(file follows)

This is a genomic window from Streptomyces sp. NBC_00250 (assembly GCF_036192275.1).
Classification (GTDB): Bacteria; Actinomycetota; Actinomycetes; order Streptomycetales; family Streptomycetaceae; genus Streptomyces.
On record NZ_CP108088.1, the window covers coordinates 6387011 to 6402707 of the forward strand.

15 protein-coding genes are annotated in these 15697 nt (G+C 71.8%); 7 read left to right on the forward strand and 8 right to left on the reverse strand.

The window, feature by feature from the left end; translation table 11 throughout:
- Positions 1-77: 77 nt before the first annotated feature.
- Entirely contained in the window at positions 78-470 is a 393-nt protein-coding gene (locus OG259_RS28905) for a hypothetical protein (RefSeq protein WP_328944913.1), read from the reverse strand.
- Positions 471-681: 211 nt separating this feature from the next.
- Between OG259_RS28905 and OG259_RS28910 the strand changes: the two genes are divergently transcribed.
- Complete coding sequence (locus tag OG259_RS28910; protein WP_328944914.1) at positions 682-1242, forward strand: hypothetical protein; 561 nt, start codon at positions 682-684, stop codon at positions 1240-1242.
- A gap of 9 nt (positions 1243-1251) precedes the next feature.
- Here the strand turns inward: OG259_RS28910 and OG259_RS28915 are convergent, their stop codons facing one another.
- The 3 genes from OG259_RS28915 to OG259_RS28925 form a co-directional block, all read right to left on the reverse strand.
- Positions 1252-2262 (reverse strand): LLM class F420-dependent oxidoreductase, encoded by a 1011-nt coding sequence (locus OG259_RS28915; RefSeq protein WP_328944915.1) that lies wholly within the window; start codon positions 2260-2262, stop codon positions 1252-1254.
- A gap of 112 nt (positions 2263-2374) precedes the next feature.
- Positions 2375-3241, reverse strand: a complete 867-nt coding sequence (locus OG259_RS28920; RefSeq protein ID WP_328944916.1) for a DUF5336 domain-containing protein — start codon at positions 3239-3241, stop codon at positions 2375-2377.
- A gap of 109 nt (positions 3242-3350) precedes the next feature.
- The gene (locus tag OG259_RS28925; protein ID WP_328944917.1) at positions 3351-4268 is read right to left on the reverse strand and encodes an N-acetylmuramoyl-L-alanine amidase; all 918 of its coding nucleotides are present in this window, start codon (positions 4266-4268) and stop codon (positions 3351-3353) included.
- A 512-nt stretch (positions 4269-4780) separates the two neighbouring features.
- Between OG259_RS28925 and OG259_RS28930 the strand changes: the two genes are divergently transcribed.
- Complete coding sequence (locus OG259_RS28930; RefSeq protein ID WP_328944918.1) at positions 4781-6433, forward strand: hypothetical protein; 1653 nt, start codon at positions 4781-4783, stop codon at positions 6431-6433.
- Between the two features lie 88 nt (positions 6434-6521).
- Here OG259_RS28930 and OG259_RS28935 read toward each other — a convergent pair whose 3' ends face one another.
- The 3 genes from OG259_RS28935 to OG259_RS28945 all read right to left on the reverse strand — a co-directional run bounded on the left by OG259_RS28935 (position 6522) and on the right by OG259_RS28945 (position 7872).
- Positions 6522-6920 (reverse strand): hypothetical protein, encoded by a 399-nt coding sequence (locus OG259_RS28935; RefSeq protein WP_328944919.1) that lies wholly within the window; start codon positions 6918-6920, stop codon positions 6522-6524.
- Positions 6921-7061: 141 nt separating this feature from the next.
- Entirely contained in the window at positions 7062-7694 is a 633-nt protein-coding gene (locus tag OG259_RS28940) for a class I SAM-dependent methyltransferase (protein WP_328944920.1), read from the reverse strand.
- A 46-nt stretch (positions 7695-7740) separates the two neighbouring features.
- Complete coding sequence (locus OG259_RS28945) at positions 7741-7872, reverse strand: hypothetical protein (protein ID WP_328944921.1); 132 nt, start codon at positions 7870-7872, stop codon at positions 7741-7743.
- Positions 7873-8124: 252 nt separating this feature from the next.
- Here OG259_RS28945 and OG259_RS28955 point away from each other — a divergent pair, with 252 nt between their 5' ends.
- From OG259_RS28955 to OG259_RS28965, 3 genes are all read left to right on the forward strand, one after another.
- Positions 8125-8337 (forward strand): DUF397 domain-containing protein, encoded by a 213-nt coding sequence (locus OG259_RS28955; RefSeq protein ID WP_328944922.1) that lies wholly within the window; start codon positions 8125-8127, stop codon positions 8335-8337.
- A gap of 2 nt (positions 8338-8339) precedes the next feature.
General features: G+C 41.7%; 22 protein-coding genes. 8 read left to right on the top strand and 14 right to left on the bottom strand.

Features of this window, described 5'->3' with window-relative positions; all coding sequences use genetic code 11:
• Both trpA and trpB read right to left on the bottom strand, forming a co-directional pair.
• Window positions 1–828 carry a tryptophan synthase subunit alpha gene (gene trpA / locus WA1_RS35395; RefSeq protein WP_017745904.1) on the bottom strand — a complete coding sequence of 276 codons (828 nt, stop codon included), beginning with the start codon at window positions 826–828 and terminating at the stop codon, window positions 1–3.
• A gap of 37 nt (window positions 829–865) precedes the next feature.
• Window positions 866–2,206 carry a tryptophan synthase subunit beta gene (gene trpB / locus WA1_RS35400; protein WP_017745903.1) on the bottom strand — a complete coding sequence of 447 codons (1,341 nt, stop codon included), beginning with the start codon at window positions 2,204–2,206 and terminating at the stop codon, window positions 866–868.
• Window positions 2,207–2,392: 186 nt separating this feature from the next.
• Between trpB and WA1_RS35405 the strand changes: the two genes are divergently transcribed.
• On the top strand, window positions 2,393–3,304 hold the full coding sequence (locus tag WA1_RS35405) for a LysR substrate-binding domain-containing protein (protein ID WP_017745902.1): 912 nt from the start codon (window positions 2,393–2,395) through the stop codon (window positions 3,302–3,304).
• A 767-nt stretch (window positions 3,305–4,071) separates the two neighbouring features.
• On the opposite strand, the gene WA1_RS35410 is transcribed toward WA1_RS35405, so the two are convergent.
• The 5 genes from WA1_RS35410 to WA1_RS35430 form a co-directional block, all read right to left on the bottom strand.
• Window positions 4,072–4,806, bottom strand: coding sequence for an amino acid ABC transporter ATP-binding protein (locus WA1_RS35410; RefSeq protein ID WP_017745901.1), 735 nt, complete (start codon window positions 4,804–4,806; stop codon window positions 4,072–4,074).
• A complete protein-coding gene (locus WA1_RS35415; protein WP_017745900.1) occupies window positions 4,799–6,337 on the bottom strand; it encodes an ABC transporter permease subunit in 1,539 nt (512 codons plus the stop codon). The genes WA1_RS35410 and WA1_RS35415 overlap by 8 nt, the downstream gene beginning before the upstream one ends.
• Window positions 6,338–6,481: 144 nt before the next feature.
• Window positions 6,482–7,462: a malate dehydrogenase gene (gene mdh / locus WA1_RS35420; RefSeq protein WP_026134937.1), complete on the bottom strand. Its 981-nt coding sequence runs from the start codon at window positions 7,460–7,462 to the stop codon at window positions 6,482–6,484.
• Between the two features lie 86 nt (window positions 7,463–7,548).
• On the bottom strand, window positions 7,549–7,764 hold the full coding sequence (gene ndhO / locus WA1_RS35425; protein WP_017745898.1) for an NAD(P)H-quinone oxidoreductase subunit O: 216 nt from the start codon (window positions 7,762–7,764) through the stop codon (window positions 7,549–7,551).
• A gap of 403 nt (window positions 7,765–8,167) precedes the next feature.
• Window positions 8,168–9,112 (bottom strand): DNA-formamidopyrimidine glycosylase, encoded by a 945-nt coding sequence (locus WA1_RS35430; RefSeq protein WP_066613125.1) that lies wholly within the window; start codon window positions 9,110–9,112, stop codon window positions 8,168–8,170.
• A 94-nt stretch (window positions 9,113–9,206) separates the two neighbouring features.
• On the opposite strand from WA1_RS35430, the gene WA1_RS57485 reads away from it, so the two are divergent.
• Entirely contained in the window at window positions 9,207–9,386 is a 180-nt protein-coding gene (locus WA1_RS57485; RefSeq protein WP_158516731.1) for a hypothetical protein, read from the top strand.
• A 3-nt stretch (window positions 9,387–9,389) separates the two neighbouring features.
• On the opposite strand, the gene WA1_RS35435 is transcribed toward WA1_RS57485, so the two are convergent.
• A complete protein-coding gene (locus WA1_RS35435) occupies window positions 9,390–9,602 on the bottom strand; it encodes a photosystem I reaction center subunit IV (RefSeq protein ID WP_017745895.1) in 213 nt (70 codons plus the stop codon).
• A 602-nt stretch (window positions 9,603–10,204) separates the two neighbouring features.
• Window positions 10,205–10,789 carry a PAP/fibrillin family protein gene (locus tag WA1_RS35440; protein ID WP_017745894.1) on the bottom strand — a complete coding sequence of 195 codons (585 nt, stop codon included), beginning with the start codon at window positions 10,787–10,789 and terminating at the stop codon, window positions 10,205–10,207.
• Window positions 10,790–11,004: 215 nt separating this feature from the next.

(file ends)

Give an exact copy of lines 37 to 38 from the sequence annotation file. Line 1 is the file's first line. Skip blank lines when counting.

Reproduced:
• Both trpA and trpB read right to left on the bottom strand, forming a co-directional pair.
• Window positions 1–828 carry a tryptophan synthase subunit alpha gene (gene trpA / locus WA1_RS35395; RefSeq protein WP_017745904.1) on the bottom strand — a complete coding sequence of 276 codons (828 nt, stop codon included), beginning with the start codon at window positions 826–828 and terminating at the stop codon, window positions 1–3.